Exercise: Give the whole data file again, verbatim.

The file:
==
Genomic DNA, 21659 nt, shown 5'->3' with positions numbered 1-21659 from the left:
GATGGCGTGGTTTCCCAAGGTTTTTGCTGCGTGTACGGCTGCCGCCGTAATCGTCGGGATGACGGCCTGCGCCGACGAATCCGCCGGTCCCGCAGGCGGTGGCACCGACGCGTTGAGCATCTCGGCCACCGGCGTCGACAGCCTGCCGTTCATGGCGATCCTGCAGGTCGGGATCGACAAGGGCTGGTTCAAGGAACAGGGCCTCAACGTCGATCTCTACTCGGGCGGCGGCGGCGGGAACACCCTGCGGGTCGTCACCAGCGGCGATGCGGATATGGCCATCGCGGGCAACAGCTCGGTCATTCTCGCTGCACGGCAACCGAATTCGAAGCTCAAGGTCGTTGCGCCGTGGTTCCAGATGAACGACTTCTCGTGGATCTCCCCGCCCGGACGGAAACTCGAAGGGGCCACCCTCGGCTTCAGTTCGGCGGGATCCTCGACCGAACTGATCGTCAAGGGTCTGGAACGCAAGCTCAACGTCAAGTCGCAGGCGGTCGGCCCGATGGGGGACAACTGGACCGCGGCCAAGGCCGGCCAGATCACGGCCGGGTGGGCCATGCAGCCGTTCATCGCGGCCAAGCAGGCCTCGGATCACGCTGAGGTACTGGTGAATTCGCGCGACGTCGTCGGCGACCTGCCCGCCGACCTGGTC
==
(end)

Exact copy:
Genomic DNA, 21659 nt, shown 5'->3' with positions numbered 1-21659 from the left:
GATGGCGTGGTTTCCCAAGGTTTTTGCTGCGTGTACGGCTGCCGCCGTAATCGTCGGGATGACGGCCTGCGCCGACGAATCCGCCGGTCCCGCAGGCGGTGGCACCGACGCGTTGAGCATCTCGGCCACCGGCGTCGACAGCCTGCCGTTCATGGCGATCCTGCAGGTCGGGATCGACAAGGGCTGGTTCAAGGAACAGGGCCTCAACGTCGATCTCTACTCGGGCGGCGGCGGCGGGAACACCCTGCGGGTCGTCACCAGCGGCGATGCGGATATGGCCATCGCGGGCAACAGCTCGGTCATTCTCGCTGCACGGCAACCGAATTCGAAGCTCAAGGTCGTTGCGCCGTGGTTCCAGATGAACGACTTCTCGTGGATCTCCCCGCCCGGACGGAAACTCGAAGGGGCCACCCTCGGCTTCAGTTCGGCGGGATCCTCGACCGAACTGATCGTCAAGGGTCTGGAACGCAAGCTCAACGTCAAGTCGCAGGCGGTCGGCCCGATGGGGGACAACTGGACCGCGGCCAAGGCCGGCCAGATCACGGCCGGGTGGGCCATGCAGCCGTTCATCGCGGCCAAGCAGGCCTCGGATCACGCTGAGGTACTGGTGAATTCGCGCGACGTCGTCGGCGACCTGCCCGCCGACCTGGTC